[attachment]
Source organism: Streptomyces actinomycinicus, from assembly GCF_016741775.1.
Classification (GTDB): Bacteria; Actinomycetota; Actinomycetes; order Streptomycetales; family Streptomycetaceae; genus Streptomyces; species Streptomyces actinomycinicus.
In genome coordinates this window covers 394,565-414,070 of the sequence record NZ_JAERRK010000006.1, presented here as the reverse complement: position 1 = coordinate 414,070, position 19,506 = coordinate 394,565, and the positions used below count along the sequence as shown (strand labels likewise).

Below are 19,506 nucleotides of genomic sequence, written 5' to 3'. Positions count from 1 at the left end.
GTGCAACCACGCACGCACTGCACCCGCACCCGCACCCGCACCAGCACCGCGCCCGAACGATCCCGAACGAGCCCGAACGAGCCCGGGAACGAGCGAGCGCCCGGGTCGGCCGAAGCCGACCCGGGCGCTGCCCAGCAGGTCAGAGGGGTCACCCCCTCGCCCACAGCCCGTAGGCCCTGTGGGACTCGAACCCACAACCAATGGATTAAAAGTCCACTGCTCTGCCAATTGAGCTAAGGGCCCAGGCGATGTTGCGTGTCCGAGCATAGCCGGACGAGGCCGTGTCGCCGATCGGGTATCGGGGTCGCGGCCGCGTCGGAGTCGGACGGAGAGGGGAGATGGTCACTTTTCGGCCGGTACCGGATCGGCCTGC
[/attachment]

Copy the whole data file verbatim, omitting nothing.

Source organism: Streptomyces actinomycinicus, from assembly GCF_016741775.1.
Classification (GTDB): Bacteria; Actinomycetota; Actinomycetes; order Streptomycetales; family Streptomycetaceae; genus Streptomyces; species Streptomyces actinomycinicus.
In genome coordinates this window covers 394,565-414,070 of the sequence record NZ_JAERRK010000006.1, presented here as the reverse complement: position 1 = coordinate 414,070, position 19,506 = coordinate 394,565, and the positions used below count along the sequence as shown (strand labels likewise).

Below are 19,506 nucleotides of genomic sequence, written 5' to 3'. Positions count from 1 at the left end.
GTGCAACCACGCACGCACTGCACCCGCACCCGCACCCGCACCAGCACCGCGCCCGAACGATCCCGAACGAGCCCGAACGAGCCCGGGAACGAGCGAGCGCCCGGGTCGGCCGAAGCCGACCCGGGCGCTGCCCAGCAGGTCAGAGGGGTCACCCCCTCGCCCACAGCCCGTAGGCCCTGTGGGACTCGAACCCACAACCAATGGATTAAAAGTCCACTGCTCTGCCAATTGAGCTAAGGGCCCAGGCGATGTTGCGTGTCCGAGCATAGCCGGACGAGGCCGTGTCGCCGATCGGGTATCGGGGTCGCGGCCGCGTCGGAGTCGGACGGAGAGGGGAGATGGTCACTTTTCGGCCGGTACCGGATCGGCCTGC